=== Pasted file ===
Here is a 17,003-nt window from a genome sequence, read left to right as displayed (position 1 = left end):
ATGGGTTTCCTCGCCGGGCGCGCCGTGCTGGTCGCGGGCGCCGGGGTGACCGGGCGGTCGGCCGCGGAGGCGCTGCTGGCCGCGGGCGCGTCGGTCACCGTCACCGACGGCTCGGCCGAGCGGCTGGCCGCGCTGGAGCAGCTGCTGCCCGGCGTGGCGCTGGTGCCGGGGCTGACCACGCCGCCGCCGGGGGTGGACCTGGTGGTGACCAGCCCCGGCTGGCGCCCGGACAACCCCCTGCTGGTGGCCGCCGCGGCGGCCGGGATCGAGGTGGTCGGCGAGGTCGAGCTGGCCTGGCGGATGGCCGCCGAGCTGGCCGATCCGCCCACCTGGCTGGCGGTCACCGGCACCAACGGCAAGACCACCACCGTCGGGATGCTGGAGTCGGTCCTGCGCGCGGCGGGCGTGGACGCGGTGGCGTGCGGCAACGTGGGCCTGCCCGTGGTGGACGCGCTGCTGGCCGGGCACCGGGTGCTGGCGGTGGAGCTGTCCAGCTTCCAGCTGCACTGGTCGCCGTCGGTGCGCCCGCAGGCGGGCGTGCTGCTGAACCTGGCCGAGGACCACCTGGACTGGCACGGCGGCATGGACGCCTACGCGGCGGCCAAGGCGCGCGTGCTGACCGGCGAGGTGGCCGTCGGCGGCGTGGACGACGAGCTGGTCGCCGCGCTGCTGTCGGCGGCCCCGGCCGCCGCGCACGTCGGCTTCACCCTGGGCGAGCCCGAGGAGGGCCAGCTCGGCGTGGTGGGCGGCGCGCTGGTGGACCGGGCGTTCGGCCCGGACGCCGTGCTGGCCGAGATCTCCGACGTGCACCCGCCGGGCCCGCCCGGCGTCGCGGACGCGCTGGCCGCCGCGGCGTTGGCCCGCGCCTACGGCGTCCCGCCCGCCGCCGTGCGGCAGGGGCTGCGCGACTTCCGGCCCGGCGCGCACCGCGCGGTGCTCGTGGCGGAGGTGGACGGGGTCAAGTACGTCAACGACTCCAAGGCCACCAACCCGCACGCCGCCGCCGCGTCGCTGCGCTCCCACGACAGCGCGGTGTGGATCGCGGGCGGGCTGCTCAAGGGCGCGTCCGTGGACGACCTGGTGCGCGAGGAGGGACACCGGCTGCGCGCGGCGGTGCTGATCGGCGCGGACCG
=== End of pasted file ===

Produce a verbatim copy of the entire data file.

Here is a 17,003-nt window from a genome sequence, read left to right as displayed (position 1 = left end):
ATGGGTTTCCTCGCCGGGCGCGCCGTGCTGGTCGCGGGCGCCGGGGTGACCGGGCGGTCGGCCGCGGAGGCGCTGCTGGCCGCGGGCGCGTCGGTCACCGTCACCGACGGCTCGGCCGAGCGGCTGGCCGCGCTGGAGCAGCTGCTGCCCGGCGTGGCGCTGGTGCCGGGGCTGACCACGCCGCCGCCGGGGGTGGACCTGGTGGTGACCAGCCCCGGCTGGCGCCCGGACAACCCCCTGCTGGTGGCCGCCGCGGCGGCCGGGATCGAGGTGGTCGGCGAGGTCGAGCTGGCCTGGCGGATGGCCGCCGAGCTGGCCGATCCGCCCACCTGGCTGGCGGTCACCGGCACCAACGGCAAGACCACCACCGTCGGGATGCTGGAGTCGGTCCTGCGCGCGGCGGGCGTGGACGCGGTGGCGTGCGGCAACGTGGGCCTGCCCGTGGTGGACGCGCTGCTGGCCGGGCACCGGGTGCTGGCGGTGGAGCTGTCCAGCTTCCAGCTGCACTGGTCGCCGTCGGTGCGCCCGCAGGCGGGCGTGCTGCTGAACCTGGCCGAGGACCACCTGGACTGGCACGGCGGCATGGACGCCTACGCGGCGGCCAAGGCGCGCGTGCTGACCGGCGAGGTGGCCGTCGGCGGCGTGGACGACGAGCTGGTCGCCGCGCTGCTGTCGGCGGCCCCGGCCGCCGCGCACGTCGGCTTCACCCTGGGCGAGCCCGAGGAGGGCCAGCTCGGCGTGGTGGGCGGCGCGCTGGTGGACCGGGCGTTCGGCCCGGACGCCGTGCTGGCCGAGATCTCCGACGTGCACCCGCCGGGCCCGCCCGGCGTCGCGGACGCGCTGGCCGCCGCGGCGTTGGCCCGCGCCTACGGCGTCCCGCCCGCCGCCGTGCGGCAGGGGCTGCGCGACTTCCGGCCCGGCGCGCACCGCGCGGTGCTCGTGGCGGAGGTGGACGGGGTCAAGTACGTCAACGACTCCAAGGCCACCAACCCGCACGCCGCCGCCGCGTCGCTGCGCTCCCACGACAGCGCGGTGTGGATCGCGGGCGGGCTGCTCAAGGGCGCGTCCGTGGACGACCTGGTGCGCGAGGAGGGACACCGGCTGCGCGCGGCGGTGCTGATCGGCGCGGACCG